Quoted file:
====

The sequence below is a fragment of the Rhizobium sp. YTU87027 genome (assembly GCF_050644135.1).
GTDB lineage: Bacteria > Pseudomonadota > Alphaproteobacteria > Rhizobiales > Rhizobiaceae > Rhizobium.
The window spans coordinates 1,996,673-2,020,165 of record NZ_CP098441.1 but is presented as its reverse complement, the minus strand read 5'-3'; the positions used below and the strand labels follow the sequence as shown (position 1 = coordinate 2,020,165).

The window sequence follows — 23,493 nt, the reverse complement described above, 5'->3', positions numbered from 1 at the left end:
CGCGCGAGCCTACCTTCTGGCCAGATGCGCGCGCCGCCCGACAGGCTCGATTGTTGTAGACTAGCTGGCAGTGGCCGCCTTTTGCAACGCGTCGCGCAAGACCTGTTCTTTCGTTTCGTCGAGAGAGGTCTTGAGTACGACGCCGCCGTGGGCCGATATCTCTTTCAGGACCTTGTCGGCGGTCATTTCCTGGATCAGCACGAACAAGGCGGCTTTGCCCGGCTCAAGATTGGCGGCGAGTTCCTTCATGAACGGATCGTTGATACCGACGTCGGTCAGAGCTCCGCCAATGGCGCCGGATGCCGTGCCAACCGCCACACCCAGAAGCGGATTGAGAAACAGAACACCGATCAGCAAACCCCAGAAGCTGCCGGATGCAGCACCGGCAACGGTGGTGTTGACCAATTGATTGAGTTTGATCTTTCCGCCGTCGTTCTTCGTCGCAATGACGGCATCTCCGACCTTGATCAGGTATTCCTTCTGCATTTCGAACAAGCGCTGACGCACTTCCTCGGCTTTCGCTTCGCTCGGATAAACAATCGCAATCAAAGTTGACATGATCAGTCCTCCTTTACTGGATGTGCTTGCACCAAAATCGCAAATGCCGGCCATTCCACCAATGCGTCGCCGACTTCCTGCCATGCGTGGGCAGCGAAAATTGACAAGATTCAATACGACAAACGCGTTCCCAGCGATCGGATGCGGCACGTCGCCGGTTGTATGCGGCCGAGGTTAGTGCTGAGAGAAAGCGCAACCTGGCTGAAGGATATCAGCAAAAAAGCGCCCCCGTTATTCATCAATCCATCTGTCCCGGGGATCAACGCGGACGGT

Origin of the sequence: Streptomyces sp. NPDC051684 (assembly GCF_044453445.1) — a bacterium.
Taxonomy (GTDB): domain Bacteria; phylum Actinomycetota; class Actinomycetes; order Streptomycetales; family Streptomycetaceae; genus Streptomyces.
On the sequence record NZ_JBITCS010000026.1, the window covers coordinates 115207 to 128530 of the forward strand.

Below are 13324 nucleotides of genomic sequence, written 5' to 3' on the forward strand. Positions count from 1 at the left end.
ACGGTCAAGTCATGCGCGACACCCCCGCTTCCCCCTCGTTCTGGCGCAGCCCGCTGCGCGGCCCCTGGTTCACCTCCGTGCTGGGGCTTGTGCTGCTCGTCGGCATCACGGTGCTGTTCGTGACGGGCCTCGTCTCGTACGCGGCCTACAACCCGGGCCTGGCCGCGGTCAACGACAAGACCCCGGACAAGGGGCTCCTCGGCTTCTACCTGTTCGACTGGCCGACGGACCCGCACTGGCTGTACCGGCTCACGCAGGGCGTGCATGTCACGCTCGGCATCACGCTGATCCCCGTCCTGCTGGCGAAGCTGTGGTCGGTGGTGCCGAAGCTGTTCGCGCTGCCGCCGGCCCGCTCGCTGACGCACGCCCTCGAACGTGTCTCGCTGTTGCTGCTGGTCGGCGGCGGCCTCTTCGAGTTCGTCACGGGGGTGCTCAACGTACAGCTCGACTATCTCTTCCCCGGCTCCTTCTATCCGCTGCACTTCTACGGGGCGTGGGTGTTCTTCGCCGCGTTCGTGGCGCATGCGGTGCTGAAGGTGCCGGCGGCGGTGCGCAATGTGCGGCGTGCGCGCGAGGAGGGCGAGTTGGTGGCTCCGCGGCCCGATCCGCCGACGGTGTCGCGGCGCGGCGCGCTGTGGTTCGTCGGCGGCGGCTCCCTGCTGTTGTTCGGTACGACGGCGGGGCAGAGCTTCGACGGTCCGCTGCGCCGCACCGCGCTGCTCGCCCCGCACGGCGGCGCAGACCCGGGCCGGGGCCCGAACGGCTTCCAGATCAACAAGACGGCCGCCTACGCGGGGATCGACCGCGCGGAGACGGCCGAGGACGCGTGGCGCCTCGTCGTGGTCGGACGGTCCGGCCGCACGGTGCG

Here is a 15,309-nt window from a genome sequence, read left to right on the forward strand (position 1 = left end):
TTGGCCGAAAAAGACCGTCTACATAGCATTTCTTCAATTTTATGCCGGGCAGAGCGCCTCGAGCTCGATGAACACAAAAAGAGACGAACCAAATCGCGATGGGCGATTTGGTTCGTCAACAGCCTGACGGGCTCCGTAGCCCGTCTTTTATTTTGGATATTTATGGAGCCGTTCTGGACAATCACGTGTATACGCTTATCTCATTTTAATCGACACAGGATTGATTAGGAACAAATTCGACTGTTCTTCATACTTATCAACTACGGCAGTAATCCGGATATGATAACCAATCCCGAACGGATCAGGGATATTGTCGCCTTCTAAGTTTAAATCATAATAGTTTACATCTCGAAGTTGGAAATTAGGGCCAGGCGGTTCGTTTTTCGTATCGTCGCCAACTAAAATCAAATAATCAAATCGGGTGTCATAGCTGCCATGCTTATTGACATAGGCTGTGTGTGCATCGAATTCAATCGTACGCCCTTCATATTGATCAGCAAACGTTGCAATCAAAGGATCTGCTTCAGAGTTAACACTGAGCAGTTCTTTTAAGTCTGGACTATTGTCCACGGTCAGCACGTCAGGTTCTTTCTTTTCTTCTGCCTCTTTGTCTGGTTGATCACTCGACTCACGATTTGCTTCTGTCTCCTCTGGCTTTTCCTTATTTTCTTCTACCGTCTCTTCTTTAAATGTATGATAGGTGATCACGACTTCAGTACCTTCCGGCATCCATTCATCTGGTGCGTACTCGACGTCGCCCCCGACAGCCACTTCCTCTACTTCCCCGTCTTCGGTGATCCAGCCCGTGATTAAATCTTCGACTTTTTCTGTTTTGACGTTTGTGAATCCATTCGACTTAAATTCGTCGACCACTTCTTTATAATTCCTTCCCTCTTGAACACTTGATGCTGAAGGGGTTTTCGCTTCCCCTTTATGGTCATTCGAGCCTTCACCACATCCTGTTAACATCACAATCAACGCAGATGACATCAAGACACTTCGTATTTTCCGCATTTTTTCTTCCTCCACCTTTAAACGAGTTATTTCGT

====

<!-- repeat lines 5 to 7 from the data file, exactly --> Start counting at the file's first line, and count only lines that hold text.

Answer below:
CGCGCGAGCCTACCTTCTGGCCAGATGCGCGCGCCGCCCGACAGGCTCGATTGTTGTAGACTAGCTGGCAGTGGCCGCCTTTTGCAACGCGTCGCGCAAGACCTGTTCTTTCGTTTCGTCGAGAGAGGTCTTGAGTACGACGCCGCCGTGGGCCGATATCTCTTTCAGGACCTTGTCGGCGGTCATTTCCTGGATCAGCACGAACAAGGCGGCTTTGCCCGGCTCAAGATTGGCGGCGAGTTCCTTCATGAACGGATCGTTGATACCGACGTCGGTCAGAGCTCCGCCAATGGCGCCGGATGCCGTGCCAACCGCCACACCCAGAAGCGGATTGAGAAACAGAACACCGATCAGCAAACCCCAGAAGCTGCCGGATGCAGCACCGGCAACGGTGGTGTTGACCAATTGATTGAGTTTGATCTTTCCGCCGTCGTTCTTCGTCGCAATGACGGCATCTCCGACCTTGATCAGGTATTCCTTCTGCATTTCGAACAAGCGCTGACGCACTTCCTCGGCTTTCGCTTCGCTCGGATAAACAATCGCAATCAAAGTTGACATGATCAGTCCTCCTTTACTGGATGTGCTTGCACCAAAATCGCAAATGCCGGCCATTCCACCAATGCGTCGCCGACTTCCTGCCATGCGTGGGCAGCGAAAATTGACAAGATTCAATACGACAAACGCGTTCCCAGCGATCGGATGCGGCACGTCGCCGGTTGTATGCGGCCGAGGTTAGTGCTGAGAGAAAGCGCAACCTGGCTGAAGGATATCAGCAAAAAAGCGCCCCCGTTATTCATCAATCCATCTGTCCCGGGGATCAACGCGGACGGT

Origin of the sequence: Streptomyces sp. NPDC051684 (assembly GCF_044453445.1) — a bacterium.
Taxonomy (GTDB): domain Bacteria; phylum Actinomycetota; class Actinomycetes; order Streptomycetales; family Streptomycetaceae; genus Streptomyces.